Rouhani Stresses Anti-Terrorism Cooperation with Turkey, Ending War in Yemen
Iranian President Hassan Rouhani in a joint press conference with his Turkish counterpart Recep Tayyip Erdogan underlined the necessity for the two countries’ cooperation in campaign against extremism, stressed that war and bloodshed in Yemen should come to an end immediately.
“Unfortunately, today we are witnessing insecurity and instabilities in the region. The two sides had completely the same ideas that instability, insecurity and war in the region should be controlled,” Rouhani said during the press conference in Tehran on Tuesday.
“We hope that we can fight against terrorism and extremism and witness brotherhood and friendship among the regional states,” he added.
Rouhani referred to his talks with Erdogan on the problems in Iraq and Palestine, and said, “We had detailed discussions on Yemen in addition to the aforementioned countries. There were common points between us and both of us believed that we need to see the end of war and bloodshed in Yemen as soon as possible and the countries’ attacks on Yemen should stop and a ceasefire should start so that different countries can send their humanitarian aids to Yemen after the ceasefire.”
“God willing, we will witness peace and stability in Yemen and under a Yemeni government,” he said.
Erdogan arrived in Tehran at the head of a high-ranking delegation earlier on Tuesday.
Saudi Arabia has been striking Yemen for 13 days now to restore power to fugitive president Mansour Hadi, a close ally of Riyadh. The Saudi-led aggression has so far killed at least 906 Yemenis, including hundreds of women and children.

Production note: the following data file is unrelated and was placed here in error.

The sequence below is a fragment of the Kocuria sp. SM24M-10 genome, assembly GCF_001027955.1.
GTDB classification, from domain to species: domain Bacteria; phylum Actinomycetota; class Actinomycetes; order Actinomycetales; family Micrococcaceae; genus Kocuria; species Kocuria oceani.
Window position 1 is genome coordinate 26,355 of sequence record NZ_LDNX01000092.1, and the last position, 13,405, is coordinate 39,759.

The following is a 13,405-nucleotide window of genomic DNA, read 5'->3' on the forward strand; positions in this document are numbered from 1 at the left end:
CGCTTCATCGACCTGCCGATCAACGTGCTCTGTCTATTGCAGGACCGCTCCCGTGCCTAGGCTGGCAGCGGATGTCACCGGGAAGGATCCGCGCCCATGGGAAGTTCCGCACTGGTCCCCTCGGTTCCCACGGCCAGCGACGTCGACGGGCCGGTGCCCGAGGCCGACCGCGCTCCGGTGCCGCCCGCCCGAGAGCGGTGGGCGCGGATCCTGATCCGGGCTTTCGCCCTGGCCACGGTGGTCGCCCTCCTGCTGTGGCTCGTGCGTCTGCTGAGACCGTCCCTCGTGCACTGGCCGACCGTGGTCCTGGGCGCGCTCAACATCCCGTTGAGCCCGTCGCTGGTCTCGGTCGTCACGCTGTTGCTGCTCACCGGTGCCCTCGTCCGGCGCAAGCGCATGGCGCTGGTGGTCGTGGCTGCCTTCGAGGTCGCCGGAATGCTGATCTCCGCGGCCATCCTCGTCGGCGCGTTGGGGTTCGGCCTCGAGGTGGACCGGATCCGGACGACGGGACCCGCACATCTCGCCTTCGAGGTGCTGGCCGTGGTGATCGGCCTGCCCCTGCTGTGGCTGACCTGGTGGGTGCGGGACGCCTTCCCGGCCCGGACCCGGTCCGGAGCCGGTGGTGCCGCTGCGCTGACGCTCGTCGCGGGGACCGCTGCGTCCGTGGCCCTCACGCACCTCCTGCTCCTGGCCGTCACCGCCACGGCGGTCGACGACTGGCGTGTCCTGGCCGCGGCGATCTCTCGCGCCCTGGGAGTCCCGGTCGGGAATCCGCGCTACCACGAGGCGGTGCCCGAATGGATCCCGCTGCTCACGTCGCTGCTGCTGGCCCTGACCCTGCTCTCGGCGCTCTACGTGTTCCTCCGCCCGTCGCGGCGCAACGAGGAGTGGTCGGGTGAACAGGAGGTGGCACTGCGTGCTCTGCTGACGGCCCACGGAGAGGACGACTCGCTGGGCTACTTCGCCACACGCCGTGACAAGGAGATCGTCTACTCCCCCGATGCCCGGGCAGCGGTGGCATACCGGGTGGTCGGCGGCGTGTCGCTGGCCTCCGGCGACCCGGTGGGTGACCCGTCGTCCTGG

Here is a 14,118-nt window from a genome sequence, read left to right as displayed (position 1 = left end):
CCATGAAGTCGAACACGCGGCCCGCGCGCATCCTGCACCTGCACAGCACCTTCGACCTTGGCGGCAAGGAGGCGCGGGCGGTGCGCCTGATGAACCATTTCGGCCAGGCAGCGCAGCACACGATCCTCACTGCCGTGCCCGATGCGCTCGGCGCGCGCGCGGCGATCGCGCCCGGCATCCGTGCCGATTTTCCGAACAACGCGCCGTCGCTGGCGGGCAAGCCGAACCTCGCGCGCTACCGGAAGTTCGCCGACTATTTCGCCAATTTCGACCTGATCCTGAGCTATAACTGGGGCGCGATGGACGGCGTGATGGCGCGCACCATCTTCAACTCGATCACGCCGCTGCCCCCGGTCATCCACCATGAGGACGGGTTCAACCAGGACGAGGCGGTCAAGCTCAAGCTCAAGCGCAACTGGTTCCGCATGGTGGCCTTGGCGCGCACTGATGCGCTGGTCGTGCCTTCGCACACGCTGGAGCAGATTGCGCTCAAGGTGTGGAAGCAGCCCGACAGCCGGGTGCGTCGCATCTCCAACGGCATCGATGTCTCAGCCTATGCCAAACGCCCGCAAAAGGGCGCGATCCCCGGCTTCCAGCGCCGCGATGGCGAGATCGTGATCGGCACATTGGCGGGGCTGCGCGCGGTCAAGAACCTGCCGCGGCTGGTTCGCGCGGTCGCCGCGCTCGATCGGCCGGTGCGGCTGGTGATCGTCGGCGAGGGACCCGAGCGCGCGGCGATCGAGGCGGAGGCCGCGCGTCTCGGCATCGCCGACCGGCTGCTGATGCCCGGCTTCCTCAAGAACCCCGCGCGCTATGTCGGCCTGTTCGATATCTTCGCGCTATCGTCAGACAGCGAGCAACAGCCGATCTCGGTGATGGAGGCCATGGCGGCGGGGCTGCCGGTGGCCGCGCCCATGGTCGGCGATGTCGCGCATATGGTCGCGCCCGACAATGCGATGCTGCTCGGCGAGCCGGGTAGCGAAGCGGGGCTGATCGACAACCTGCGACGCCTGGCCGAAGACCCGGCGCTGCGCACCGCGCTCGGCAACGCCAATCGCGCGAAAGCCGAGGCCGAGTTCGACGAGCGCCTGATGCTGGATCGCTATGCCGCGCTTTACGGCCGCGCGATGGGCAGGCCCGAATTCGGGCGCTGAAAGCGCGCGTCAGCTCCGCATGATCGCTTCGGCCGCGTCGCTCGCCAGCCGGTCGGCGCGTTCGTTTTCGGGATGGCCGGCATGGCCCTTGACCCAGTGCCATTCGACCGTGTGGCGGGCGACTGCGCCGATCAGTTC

Hadi stepped down in January and refused to reconsider the decision despite calls by Ansarullah revolutionaries of the Houthi movement.
Despite Riyadh’s claims that it is bombing the positions of the Ansarullah fighters, Saudi warplanes are flattening residential areas and civilian infrastructures.
Five Persian Gulf States — Saudi Arabia, the United Arab Emirates (UAE), Bahrain, Qatar and Kuwait — and Egypt that are also assisted by Israel and backed by the US declared war on Yemen in a joint statement issued on March 26.
US President Barack Obama authorized the provision of logistical and intelligence support to the military operations, National Security Council Spokesperson Bernadette Meehan said late on March 25.
She added that while US forces were not taking direct military action in Yemen, Washington was establishing a Joint Planning Cell with Saudi Arabia to coordinate US military and intelligence support.